Storm Damage and Trees Advice and Guidance

My tree has been damaged in the storms. What can I do?

Often storm damage will affect weak points on the tree. Such damage is likely to leave large and unsightly wounds. Whilst the tree may remain structurally safe for some years following the damage, decay may develop as a result of the wound and the tree may become unsafe, ultimately requiring its removal. Tree owners and managers are advised to seek the guidance of a reputable tree specialist who will assess the stability of the tree and recommend any remedial works. Protected trees may require the consent of the Council for any non-urgent tree works and the contractor will usually deal with these matters.

What can I do about fallen branches in my garden?

Even if fallen branches are from a protected tree, you are entitled to clear any that have fallen or are hanging from a tree. The removal of such branches is deemed to be an "exception" in the Regulations. If a protected tree has fallen entirely in high winds then this may also be cleared under the same "exception". However, you should provide the Council with five days written notice of its removal.

Do not be tempted to use a chainsaw to fell or cut up tree damage unless you are qualified to do so and have the appropriate protective clothing. Approximately 20 people a year are killed and 500 people are seriously injured using chainsaws. These are almost always amateurs in their gardens. Even cutting up fallen small branches with a chainsaw is dangerous and tree owners are advised to use professionally qualified and insured tree surgeons in all cases.

My trees are swaying alarmingly in the wind and may be leaning. Are they unsafe?

Swaying is not necessarily abnormal; and some trees may even appear to sway alarmingly. However, trees are "self-optimising structures" and respond to external forces like wind and a leaning form, and lay down adaptive growth to compensate for such movement. A stable but flexible structure is often far more resistant to wind damage than a solid rigid structure. Coniferous trees appear to move in high winds more than deciduous trees, but this alone does not imply the tree is going to fall.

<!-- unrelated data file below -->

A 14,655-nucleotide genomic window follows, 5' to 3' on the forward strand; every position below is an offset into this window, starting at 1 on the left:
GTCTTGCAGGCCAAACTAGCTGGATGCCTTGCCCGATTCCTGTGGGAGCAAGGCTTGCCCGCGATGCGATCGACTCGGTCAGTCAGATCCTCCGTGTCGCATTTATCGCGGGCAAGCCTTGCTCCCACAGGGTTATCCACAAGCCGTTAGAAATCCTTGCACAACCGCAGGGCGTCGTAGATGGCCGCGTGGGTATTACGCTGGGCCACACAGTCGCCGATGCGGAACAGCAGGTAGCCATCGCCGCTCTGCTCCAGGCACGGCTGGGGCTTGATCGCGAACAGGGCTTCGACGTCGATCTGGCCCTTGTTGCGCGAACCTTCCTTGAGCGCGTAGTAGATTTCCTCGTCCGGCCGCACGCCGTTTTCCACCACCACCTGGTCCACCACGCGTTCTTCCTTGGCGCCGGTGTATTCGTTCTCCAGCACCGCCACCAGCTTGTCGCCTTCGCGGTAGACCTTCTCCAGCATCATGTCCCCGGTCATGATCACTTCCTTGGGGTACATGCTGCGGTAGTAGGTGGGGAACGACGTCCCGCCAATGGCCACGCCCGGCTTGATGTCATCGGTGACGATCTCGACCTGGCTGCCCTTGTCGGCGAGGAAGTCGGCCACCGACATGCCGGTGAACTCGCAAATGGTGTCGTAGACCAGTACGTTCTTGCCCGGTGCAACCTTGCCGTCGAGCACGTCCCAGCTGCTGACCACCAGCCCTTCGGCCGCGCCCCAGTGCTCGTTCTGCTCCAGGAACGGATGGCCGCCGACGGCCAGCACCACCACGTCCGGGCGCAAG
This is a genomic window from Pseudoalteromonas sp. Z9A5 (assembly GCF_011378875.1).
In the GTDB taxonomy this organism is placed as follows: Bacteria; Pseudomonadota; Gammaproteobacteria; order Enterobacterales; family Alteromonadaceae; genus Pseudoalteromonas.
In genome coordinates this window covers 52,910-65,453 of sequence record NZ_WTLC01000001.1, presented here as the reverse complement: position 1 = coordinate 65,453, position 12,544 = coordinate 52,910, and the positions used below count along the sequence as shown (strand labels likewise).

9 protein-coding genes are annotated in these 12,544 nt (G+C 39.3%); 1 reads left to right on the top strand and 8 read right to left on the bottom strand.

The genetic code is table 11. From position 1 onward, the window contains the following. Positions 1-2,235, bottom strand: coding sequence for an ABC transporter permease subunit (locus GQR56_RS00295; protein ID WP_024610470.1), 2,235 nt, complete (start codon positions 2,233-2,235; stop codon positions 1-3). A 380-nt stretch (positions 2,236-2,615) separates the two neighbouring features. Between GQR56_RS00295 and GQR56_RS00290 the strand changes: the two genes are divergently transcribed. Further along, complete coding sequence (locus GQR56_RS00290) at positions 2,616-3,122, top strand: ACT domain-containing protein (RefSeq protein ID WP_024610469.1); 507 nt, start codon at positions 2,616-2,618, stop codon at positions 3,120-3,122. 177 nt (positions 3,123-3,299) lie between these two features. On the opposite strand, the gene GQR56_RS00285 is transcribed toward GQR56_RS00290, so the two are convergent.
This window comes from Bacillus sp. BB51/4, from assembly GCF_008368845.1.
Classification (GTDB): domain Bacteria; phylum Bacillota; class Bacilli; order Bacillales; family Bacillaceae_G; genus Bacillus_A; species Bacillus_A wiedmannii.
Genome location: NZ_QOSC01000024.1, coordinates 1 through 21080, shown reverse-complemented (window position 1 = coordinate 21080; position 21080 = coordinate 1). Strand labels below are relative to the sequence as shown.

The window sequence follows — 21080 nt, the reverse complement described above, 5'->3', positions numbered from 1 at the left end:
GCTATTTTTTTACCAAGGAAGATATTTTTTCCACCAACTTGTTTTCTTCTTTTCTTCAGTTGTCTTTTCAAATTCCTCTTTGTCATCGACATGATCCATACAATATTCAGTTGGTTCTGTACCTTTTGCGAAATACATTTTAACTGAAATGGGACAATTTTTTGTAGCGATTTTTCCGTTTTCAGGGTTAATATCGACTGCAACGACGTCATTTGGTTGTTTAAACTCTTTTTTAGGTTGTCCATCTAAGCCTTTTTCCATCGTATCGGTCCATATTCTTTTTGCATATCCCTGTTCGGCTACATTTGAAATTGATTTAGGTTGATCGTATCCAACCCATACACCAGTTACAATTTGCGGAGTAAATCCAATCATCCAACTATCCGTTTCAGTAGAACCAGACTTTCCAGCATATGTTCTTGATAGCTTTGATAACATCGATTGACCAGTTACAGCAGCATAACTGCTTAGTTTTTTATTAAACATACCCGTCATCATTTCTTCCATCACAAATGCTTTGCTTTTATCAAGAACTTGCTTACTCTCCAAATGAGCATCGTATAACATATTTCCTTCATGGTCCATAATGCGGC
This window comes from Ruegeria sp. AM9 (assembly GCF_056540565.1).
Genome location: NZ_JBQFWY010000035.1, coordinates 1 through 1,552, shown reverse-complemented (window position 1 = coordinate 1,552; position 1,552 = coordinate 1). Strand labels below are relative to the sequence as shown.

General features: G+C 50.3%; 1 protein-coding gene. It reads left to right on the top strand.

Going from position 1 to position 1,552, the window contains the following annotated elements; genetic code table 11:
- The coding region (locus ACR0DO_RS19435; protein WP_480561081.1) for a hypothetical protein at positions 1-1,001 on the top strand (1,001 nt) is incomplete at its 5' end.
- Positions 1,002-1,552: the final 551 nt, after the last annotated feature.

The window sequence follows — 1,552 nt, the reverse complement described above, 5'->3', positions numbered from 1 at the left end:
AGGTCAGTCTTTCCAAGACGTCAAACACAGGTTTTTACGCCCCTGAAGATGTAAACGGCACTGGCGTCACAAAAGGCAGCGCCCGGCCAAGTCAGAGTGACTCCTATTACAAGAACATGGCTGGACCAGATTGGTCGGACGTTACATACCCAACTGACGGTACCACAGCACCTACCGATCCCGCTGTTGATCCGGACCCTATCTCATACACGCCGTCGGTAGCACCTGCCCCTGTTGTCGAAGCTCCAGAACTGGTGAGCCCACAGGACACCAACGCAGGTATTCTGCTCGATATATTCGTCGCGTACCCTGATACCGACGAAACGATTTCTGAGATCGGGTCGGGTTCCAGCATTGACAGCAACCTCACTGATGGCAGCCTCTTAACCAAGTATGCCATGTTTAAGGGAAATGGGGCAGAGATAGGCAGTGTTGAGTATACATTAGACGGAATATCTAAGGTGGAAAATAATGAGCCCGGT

Even if a tree appears not to have moved you may wish to inspect the immediate base of the tree. If there are cracks in the soil radiating away from the base of the trunk, the tree will require a more thorough inspection by a competent Arborist. If you have any doubt whether a tree has become unstable or has moved by high winds, you are advised to obtain specialist tree advice.

My protected tree has been damaged by high winds. What should I do?

If a tree that is protected by TPO or in a Conservation Area and suffers storm damage, you may arrange to carry out whatever work is necessary to make it safe. The work must be the minimum required to make it safe and any additional work will require a prior application/notice to the Council. You must inform the Council at the first opportunity, regarding the works that have been carried out to the protected tree.

If a protected tree has been blown down in the storm or has been damaged in such a way that in the interests of safety it should be felled, then you may be required to replace it during the next planting season.

It is important to remember that it is your responsibility to prove that any work you have carried out on a protected tree was essential to make the tree safe. Therefore, it is good practice to make a good photographic record of storm damage to protected trees and to contact the Council prior to felling or removing them.

Who do I contact if there are other trees which are damaged or dangerous?

Parks and Open Spaces within Surrey Heath

  • Out of hours duty: 07867 656423
  • Office hours duty: 01276 707100
  • Trees on or adjacent the highway: 0300 200 1003
  • Protected Trees (Arboricultural Officer) 07769 300035